How Energy Efficient are the World's Tallest Buildings?

The Burj Khalifa in Dubai has one of the world's largest condensate recovery systems that diverts and reuses water from air conditioning. One World Trade Center in New York will use 30% less water and 20% less energy.
November 2, 2011, 9am PDT | David Zeetser
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With today's buildings looking at ways of becoming more energy efficient as well as trying to exceed LEED certification, The Infrastructurist looks at 10 of the worlds tallest buildings and sees how they compare against each other.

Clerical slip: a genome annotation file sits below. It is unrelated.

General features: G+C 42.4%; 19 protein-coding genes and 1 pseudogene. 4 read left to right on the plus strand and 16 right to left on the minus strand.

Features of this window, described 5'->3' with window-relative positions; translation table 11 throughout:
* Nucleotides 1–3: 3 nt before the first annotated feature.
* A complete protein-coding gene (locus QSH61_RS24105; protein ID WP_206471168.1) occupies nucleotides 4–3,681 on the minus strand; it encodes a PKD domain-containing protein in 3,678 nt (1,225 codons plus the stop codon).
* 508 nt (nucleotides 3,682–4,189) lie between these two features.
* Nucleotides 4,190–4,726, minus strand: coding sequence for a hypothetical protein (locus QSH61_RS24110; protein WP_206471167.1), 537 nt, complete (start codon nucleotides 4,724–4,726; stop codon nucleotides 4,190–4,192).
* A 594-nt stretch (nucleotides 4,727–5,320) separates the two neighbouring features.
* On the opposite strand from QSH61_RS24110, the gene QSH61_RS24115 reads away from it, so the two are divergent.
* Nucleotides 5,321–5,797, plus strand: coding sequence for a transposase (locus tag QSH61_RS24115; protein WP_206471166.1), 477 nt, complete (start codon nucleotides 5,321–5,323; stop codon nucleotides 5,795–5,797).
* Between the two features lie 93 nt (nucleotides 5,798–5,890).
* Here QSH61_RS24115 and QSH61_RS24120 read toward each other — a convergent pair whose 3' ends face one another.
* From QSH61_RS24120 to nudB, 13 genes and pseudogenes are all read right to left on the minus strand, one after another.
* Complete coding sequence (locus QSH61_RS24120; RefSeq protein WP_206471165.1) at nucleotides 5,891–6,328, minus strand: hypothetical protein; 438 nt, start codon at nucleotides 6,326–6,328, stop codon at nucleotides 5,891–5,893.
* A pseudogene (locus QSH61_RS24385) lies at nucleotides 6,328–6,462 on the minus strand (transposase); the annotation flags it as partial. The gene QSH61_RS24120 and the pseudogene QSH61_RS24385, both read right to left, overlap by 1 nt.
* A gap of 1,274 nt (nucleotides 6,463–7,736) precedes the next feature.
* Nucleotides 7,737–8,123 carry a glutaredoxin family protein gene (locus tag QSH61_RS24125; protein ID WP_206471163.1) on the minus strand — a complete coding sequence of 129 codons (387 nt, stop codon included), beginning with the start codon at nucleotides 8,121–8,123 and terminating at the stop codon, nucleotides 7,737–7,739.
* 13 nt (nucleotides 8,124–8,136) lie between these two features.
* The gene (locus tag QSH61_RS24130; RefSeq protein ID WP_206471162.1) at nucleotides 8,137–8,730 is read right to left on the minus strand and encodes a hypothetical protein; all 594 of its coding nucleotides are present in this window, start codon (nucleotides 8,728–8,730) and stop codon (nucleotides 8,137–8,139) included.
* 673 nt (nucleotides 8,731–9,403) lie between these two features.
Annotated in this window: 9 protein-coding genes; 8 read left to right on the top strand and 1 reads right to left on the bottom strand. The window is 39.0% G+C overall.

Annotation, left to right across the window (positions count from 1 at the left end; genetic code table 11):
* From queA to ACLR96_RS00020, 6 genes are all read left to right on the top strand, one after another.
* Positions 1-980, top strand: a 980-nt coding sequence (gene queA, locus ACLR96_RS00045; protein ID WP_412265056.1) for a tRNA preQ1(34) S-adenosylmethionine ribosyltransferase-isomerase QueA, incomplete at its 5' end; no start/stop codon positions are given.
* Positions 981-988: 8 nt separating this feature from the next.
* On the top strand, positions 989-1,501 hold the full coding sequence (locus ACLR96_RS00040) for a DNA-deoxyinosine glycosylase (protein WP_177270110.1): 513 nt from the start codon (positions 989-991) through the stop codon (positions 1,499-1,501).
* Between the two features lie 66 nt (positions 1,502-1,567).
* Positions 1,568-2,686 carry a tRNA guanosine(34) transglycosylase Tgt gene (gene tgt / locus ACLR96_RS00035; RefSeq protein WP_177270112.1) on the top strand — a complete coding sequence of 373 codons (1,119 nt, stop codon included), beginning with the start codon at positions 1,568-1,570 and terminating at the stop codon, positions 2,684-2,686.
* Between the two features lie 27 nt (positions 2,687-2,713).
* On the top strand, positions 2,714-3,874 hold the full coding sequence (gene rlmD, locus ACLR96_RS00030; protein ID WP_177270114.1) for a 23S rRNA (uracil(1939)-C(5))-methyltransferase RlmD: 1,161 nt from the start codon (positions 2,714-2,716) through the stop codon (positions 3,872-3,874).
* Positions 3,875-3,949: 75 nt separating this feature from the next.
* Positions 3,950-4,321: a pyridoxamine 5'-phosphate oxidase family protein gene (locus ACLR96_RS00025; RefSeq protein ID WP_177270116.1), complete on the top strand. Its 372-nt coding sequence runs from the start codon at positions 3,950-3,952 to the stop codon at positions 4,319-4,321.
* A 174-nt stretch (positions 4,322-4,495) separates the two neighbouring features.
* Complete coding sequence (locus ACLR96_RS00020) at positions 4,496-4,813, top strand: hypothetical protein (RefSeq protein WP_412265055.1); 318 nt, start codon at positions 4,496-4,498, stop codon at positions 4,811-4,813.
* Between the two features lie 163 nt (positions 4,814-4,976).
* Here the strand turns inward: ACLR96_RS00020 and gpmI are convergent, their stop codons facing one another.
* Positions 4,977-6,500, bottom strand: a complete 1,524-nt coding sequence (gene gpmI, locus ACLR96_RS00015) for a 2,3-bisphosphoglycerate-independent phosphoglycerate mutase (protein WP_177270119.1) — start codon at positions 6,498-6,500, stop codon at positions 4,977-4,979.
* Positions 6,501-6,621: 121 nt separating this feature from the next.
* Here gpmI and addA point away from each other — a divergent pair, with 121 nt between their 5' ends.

"Although none of the world's tallest skyscrapers come close to being Living Buildings, they do vary widely in terms of their energy efficiency, and it's useful to know how they stack up against each other in terms of energy use," said Ysabel Yates.

Other buildings include Taipei 101 in Taiwan which has double-paned blue-green glazed curtain walls, offering heat and UV protection, and Shanghai World Financial Center that won 2008 Best Skyscraper award.

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Published on Tuesday, November 1, 2011 in The Infrastructurist
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